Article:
The competent authority is also required to ensure consistent communication with agencies and entities of the public administration responsible for regulating specific economic sectors and sectors of governmental activity to ensure cooperation in matters related to their regulatory, supervisory, and enforcement functions.

Public bodies and entities experimenting with their AI systems in the regulatory sandbox must appropriately inform the competent authority and seek their judgment regarding their compliance with the regulatory obligations per the proposed law.

Lastly, all rules and regulations issued by the competent authority will only be passed after a period of rigorous public consultations and hearings in addition to impact assessments per Law No. 13.848 of June 25, 2019.

VIII. Penalties for Non-compliance

Organizations found in non-compliance with the provisions of the proposed law will be subject to the following administrative penalties to be applied by the competent authority:

  • A notice detailing their offense;
  • A monetary fine of up to R$ 50,000,000 (approx. $10 million) per offense or up to 2% of its annual gross revenue for the preceding financial year in case of private legal entities;
  • Publishing the offense once charged by the authorities;
  • Restriction from participation in the regulatory sandbox regime per the proposed law for up to five years;
  • Partial or complete suspension of development, supply, and operations of their AI system;
  • Prohibition from processing certain databases.

Prior to undertaking the aforementioned steps against an offending entity, the regulatory authorities may adopt a series of preventive measures, such as coercive fines, in cases where the authority has reasonable grounds to believe that the potential offending party might:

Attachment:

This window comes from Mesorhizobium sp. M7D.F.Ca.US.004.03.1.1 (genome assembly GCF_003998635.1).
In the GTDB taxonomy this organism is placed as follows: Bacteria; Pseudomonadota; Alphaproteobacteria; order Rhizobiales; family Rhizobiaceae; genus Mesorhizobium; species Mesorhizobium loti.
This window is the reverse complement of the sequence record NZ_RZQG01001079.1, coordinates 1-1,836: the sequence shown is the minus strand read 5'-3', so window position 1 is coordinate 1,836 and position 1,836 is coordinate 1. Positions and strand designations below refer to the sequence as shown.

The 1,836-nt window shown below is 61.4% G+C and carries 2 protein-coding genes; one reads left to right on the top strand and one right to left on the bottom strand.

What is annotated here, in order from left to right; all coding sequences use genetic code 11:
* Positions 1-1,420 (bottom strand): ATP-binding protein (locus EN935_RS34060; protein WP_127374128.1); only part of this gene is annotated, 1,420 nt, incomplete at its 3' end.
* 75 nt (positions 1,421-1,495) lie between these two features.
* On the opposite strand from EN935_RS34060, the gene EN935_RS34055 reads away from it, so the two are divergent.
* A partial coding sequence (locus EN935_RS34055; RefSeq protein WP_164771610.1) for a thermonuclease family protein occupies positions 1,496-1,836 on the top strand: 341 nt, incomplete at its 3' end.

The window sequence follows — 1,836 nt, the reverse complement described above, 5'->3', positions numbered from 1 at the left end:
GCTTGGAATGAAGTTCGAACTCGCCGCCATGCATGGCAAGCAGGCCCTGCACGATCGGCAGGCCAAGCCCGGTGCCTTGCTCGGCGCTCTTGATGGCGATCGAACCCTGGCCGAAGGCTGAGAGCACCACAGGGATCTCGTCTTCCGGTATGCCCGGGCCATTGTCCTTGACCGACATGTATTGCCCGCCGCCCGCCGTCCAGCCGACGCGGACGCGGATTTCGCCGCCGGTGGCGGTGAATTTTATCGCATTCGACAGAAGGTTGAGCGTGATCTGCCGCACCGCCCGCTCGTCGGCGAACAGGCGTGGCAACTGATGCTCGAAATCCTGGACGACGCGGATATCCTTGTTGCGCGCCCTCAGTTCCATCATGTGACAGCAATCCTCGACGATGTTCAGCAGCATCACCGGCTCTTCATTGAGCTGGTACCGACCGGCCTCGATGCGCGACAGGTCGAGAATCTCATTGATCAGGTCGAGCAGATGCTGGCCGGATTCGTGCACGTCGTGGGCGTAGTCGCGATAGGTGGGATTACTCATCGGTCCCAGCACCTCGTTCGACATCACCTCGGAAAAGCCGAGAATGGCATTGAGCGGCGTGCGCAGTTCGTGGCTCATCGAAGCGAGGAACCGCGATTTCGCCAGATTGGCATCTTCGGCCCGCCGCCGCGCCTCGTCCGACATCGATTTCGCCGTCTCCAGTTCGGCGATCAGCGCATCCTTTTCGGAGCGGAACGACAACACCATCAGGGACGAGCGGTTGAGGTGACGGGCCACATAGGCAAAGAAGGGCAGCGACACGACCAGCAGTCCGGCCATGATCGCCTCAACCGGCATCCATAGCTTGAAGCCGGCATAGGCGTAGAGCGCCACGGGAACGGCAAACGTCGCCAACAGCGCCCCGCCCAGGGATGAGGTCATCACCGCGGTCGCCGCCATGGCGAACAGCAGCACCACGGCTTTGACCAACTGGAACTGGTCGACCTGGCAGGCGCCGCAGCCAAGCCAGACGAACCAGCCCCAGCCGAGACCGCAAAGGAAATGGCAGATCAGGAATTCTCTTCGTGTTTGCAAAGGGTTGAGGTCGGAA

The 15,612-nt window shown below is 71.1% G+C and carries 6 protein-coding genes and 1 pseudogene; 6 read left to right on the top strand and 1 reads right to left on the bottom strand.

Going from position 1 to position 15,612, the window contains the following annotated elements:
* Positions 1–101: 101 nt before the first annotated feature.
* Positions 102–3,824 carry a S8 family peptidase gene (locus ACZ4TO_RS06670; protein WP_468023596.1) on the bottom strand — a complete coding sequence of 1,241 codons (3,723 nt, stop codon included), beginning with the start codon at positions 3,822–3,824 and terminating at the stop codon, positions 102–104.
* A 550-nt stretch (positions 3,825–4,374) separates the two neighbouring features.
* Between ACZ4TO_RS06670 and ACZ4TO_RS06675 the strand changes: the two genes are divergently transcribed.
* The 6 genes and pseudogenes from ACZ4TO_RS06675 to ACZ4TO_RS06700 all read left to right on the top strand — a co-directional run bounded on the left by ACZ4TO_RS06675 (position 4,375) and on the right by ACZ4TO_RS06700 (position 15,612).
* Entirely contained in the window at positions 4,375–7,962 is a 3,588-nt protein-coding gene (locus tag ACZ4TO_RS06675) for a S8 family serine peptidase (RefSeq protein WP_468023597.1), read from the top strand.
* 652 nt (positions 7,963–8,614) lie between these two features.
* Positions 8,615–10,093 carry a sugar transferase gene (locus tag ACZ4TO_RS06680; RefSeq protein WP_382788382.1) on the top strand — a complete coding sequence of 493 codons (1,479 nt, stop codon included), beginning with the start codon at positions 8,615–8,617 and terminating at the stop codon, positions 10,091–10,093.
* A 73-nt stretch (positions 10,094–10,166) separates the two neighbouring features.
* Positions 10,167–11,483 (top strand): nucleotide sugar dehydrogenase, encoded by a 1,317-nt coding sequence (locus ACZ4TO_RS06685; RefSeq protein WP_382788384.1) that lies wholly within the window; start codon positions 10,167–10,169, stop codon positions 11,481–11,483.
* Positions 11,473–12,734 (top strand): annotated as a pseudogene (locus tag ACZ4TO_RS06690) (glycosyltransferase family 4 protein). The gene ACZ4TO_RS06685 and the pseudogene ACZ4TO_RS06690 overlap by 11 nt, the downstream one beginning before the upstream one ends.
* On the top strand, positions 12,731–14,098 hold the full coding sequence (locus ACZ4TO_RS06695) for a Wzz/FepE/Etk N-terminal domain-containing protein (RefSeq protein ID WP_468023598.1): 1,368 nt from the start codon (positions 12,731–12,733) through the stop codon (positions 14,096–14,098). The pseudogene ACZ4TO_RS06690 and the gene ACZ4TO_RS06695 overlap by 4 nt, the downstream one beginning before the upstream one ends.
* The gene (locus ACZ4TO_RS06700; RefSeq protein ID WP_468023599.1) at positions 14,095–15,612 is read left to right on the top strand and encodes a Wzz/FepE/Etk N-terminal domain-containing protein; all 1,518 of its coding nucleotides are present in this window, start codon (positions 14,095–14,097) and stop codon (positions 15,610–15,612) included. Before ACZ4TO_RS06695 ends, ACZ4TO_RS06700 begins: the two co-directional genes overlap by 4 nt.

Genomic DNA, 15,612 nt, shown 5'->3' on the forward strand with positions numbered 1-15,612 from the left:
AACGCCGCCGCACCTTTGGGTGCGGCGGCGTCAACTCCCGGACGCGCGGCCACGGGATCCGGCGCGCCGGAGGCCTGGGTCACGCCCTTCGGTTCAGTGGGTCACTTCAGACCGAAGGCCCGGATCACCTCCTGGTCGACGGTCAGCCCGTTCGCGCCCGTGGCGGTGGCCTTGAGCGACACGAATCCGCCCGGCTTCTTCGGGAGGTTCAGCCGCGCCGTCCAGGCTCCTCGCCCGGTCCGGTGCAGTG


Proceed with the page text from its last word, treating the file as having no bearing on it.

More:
• Cause irreparable harm;
  • Cause a situation where the outcome of the proceedings might be ineffective.

The relevant authorities may move forward with administrative proceedings against an offending party based on the specific circumstances and careful consideration of the following parameters:

  • The gravity and nature of the infringements and the eventual violation of rights;
  • The offending party’s good faith;
  • Any advantages gained or intended by the offending party;
  • The economic situation of the offending party;
  • The extent of the damage caused by the offending party;
  • The offending party’s cooperative behavior;
  • The offending party’s willingness to adopt good practices and a strict governance system;
  • The proportionality between the seriousness of the offense and the penalty;
  • Other administrative penalties applied for the same offense;
  • Adoption of internal mechanisms and processes that minimize risk, such as impact assessments and effective implementation of a code of ethics.

IX. How Securiti Can Help

Brazil joins a burgeoning list of countries either inthe process of adopting or already adopting some form of AI regulation. This highlights the importance of an effective and reliable AI governance framework for organizations and provides insight into the compliance challenges that await organizations with global operations.

Each of these regulations share a fair degree of similarities, but they also differ in various aspects. For organizations that are expected to be compliant with the minutia of each of these, manually attempting to do so would be an exercise in futility.

Securiti is the pioneer of the Data Command Center, a centralized platform that enables the safe use of data and GenAI. It provides unified data intelligence, controls, and orchestration across hybrid multi-cloud environments. Large global enterprises rely on Securiti's Data Command Center for data security, privacy, governance, and compliance.

With the Data Command Center, organizations will gain access to numerous individual modules and solutions designed to be user-friendly in usage while being effective and thorough in their functionality.

These range from data mapping, data lineage, data classification, and data catalog to DSR assessment and access intelligence, among many others. Each will be vital in assisting organizations in their pursuit of regulatory compliance.

Most importantly, owing to just how much emphasis the new law places on public impact assessments, it is critical to have a solution that can not only help your organization conduct such assessments on schedule but also provide real-time insights related to the results of such assessments to allow for instant adjustments for better compliance.

Request a demo today and learn more about how Securiti can help you comply with your obligations per Brazil’s proposed AI law, as well as other major data and AI-related regulations globally.